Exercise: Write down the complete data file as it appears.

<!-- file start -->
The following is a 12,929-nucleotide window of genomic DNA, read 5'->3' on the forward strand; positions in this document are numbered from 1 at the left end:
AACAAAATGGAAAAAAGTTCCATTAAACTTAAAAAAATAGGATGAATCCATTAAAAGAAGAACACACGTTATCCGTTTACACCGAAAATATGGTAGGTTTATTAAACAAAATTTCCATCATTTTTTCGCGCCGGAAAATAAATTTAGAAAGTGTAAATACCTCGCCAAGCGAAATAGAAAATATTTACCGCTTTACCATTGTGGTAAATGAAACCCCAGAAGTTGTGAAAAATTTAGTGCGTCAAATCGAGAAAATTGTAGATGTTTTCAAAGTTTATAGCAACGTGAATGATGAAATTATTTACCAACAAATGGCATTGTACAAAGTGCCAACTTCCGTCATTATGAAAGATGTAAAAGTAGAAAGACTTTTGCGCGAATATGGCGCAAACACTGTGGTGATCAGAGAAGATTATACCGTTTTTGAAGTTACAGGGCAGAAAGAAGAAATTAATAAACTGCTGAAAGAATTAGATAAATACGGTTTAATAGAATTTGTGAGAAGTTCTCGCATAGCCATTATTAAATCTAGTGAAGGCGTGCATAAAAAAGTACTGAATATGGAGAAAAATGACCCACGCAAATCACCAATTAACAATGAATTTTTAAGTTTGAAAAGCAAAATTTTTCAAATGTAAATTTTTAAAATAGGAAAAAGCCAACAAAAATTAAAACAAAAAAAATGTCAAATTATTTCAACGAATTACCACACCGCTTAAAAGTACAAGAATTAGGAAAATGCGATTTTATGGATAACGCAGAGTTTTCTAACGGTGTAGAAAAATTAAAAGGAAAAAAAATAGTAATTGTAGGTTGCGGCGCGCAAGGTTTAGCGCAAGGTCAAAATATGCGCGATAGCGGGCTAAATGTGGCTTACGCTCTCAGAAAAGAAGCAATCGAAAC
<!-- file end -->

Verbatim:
The following is a 12,929-nucleotide window of genomic DNA, read 5'->3' on the forward strand; positions in this document are numbered from 1 at the left end:
AACAAAATGGAAAAAAGTTCCATTAAACTTAAAAAAATAGGATGAATCCATTAAAAGAAGAACACACGTTATCCGTTTACACCGAAAATATGGTAGGTTTATTAAACAAAATTTCCATCATTTTTTCGCGCCGGAAAATAAATTTAGAAAGTGTAAATACCTCGCCAAGCGAAATAGAAAATATTTACCGCTTTACCATTGTGGTAAATGAAACCCCAGAAGTTGTGAAAAATTTAGTGCGTCAAATCGAGAAAATTGTAGATGTTTTCAAAGTTTATAGCAACGTGAATGATGAAATTATTTACCAACAAATGGCATTGTACAAAGTGCCAACTTCCGTCATTATGAAAGATGTAAAAGTAGAAAGACTTTTGCGCGAATATGGCGCAAACACTGTGGTGATCAGAGAAGATTATACCGTTTTTGAAGTTACAGGGCAGAAAGAAGAAATTAATAAACTGCTGAAAGAATTAGATAAATACGGTTTAATAGAATTTGTGAGAAGTTCTCGCATAGCCATTATTAAATCTAGTGAAGGCGTGCATAAAAAAGTACTGAATATGGAGAAAAATGACCCACGCAAATCACCAATTAACAATGAATTTTTAAGTTTGAAAAGCAAAATTTTTCAAATGTAAATTTTTAAAATAGGAAAAAGCCAACAAAAATTAAAACAAAAAAAATGTCAAATTATTTCAACGAATTACCACACCGCTTAAAAGTACAAGAATTAGGAAAATGCGATTTTATGGATAACGCAGAGTTTTCTAACGGTGTAGAAAAATTAAAAGGAAAAAAAATAGTAATTGTAGGTTGCGGCGCGCAAGGTTTAGCGCAAGGTCAAAATATGCGCGATAGCGGGCTAAATGTGGCTTACGCTCTCAGAAAAGAAGCAATCGAAAC